By Marc Brown
After finally getting her first library card, Arthur’s little sister D.W. tries to check out her favorite book, with humorous results
By James Frey
A memoir of drug and alcohol abuse and the rehabilitation experience examines addiction and recovery through the eyes of a man who had taken his addictions to deadly extremes, describing the battle to confront the consequences of his life.
By Gabriel GarcÍa Màrquez
These are a series of interlocking stories, written by Garcia Marquez in the fifties of the last century.
on La hojarasca nació Macondo, esa población cercana a la costa atlántica colombiana que se ha convertido en uno de los grandes mitos de la literatura universal. En él transcurre la historia de un entierro imposible. Ha muerto un personaje extraño, un antiguo médico odiado por el pueblo. Un viejo coronel retirado, para cumplir una promesa, se ha empeñado en enterrarle frente a la oposición de todo el poblado y sus autoridades. Como en una tragedia griega, el viejo coronel, su hija y su nieto van a cumplir la ominosa tarea. La acción, compuesta por la descripción de los preparativos para el entierro —una media hora— y los recuerdos de un cuarto de siglo de la historia de Macondo, se narra a través de los pensamientos de estos tres personajes.
By Angie Thomas
Sixteen-year-old Starr Carter moves between two worlds: the poor neighborhood where she lives and the fancy suburban prep school she attends. The uneasy balance between these worlds is shattered when Starr witnesses the fatal shooting of her childhood best friend Khalil at the hands of a police officer. Khalil was unarmed. Soon afterward, his death is a national headline. Some are calling him a thug, maybe even a drug dealer and a gangbanger. Protesters are taking to the streets in Khalil’s name. Some cops and the local drug lord try to intimidate Starr and her family. What everyone wants to know is: what really went down that night? And the only person alive who can answer that is Starr. But what Starr does—or does not—say could upend her community. It could also endanger her life.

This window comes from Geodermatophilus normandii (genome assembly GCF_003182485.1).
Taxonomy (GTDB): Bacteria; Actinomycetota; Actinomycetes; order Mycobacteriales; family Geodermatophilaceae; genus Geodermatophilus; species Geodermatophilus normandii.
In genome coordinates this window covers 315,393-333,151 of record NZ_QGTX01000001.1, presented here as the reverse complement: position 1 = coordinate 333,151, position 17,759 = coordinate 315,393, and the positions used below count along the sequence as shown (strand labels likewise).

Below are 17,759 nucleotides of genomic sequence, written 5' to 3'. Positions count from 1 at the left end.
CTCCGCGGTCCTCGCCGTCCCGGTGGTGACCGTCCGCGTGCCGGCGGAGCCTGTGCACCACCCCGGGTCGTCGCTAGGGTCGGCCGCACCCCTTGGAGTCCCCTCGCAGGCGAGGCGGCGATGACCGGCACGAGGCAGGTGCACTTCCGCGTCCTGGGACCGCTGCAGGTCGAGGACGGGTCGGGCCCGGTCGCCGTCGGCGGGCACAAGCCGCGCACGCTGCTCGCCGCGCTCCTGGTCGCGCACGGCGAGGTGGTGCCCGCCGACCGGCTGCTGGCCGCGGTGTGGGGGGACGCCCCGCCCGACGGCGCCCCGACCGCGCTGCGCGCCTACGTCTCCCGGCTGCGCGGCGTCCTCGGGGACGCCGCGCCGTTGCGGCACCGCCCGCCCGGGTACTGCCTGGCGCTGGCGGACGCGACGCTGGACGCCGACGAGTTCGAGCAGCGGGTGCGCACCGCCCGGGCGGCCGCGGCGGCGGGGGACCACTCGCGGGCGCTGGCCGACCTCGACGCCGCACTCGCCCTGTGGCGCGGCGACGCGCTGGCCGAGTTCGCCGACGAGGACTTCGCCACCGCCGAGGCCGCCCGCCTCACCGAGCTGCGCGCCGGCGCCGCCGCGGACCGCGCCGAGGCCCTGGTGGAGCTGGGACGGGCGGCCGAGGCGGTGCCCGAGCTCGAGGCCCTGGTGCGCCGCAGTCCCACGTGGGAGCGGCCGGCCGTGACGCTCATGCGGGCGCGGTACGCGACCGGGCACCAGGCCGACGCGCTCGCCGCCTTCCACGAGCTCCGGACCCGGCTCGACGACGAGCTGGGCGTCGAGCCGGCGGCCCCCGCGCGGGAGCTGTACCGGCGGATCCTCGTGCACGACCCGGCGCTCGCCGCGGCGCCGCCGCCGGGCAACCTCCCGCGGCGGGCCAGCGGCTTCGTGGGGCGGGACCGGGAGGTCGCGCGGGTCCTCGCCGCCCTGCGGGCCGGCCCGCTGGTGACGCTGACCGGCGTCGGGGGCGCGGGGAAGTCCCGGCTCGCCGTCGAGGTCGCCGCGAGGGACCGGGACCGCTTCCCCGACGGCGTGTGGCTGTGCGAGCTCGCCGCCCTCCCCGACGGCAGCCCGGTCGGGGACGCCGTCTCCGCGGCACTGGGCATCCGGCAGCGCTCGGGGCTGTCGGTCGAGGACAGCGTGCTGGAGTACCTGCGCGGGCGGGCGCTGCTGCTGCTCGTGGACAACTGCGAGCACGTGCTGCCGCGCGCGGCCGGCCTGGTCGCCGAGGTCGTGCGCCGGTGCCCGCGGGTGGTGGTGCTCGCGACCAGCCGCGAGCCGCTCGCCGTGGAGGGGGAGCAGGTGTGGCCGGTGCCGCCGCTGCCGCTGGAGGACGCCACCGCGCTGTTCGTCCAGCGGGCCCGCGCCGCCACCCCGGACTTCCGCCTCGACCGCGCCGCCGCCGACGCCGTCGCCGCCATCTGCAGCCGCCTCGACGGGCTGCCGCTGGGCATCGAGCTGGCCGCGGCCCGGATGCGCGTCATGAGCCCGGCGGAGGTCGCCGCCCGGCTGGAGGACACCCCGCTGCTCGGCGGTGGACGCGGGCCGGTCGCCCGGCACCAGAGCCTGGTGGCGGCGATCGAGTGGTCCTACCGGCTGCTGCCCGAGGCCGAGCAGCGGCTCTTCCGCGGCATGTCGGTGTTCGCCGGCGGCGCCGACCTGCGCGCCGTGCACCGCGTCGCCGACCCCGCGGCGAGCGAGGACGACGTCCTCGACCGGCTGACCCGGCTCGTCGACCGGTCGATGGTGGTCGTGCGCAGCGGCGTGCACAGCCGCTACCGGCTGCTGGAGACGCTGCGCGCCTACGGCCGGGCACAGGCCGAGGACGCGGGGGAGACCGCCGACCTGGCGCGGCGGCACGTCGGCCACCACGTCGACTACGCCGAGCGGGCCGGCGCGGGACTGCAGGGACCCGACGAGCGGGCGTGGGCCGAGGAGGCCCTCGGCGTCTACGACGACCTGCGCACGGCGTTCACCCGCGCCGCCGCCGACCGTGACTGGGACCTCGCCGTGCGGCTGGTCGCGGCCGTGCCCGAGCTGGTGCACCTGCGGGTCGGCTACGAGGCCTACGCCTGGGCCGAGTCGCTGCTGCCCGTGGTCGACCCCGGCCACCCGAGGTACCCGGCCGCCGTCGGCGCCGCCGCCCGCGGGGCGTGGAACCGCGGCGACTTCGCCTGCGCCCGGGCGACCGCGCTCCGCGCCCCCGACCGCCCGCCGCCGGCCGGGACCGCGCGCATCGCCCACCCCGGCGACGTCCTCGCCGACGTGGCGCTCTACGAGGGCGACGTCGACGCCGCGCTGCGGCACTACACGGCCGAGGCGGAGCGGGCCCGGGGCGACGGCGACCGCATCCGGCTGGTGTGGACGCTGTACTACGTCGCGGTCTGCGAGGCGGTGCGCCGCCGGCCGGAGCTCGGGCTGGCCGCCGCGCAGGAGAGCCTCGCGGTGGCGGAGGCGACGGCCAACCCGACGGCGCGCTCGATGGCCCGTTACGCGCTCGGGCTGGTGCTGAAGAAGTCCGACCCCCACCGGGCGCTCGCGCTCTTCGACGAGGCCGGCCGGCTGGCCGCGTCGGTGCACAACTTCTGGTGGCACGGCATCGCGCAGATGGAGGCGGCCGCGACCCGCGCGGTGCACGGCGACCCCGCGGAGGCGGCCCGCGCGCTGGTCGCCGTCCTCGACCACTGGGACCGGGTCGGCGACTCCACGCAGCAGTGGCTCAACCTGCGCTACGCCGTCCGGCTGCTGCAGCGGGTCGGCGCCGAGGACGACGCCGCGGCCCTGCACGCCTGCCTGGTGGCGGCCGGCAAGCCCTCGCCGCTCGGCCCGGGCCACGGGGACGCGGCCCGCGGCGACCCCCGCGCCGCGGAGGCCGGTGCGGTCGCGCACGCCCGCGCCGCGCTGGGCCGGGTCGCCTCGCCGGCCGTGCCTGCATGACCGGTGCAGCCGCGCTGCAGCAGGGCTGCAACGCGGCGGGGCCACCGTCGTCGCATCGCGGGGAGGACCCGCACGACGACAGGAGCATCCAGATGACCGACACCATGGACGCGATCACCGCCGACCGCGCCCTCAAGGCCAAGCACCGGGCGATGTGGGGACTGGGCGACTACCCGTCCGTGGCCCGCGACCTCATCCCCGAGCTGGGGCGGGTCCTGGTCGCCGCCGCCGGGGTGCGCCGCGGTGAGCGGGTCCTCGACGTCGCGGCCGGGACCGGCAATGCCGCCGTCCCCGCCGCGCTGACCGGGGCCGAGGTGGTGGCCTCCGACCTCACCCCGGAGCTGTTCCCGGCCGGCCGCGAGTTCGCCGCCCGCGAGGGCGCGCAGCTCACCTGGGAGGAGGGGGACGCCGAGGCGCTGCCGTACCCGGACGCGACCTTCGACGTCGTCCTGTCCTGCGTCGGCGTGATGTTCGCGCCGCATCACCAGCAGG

By Kenneth C. Davis
As bestselling author Kenneth C. Davis knows, history can be fun, fascinating, and memorable. Davis now does for young people what his earlier book did for adults. In his trademark question-and-answer style–peppered with surprising facts and historic reproductions–Davis introduces our ancestors who settled the East and expanded the West, as well as those who had been living here all along. His sure touch brings the drama and excitement of the American story vividly to life.
By Max Brand
Swearing revenge, Winsor Glanvil retreats to the mountain wilderness after being brutally ambushed, tames a huge, black wolf, and–after struggling for months to survive–leaves for a series of unexpected confrontations at the scene of his defeat
Palaces for the People: how social infrastructure can help fight inequality, polarization, and the decline of civic life.
By Eric Klinenberg
We are living in a time of deep divisions. Americans are sorting themselves along racial, religious, and cultural lines, leading to a level of polarization that the country hasn’t seen since the Civil War. Pundits and politicians are calling for us to come together and find common purpose. But how, exactly, can this be done? In Palaces for the People, Eric Klinenberg suggests a way forward. He believes that the future of democratic societies rests not simply on shared values but on shared spaces: the libraries, childcare centers, churches, and parks where crucial connections are formed. Interweaving his own research with examples from around the globe, Klinenberg shows how “social infrastructure” is helping to solve some of our most pressing societal challenges. Richly reported and ultimately uplifting, Palaces for the People offers a blueprint for bridging our seemingly unbridgeable divides.
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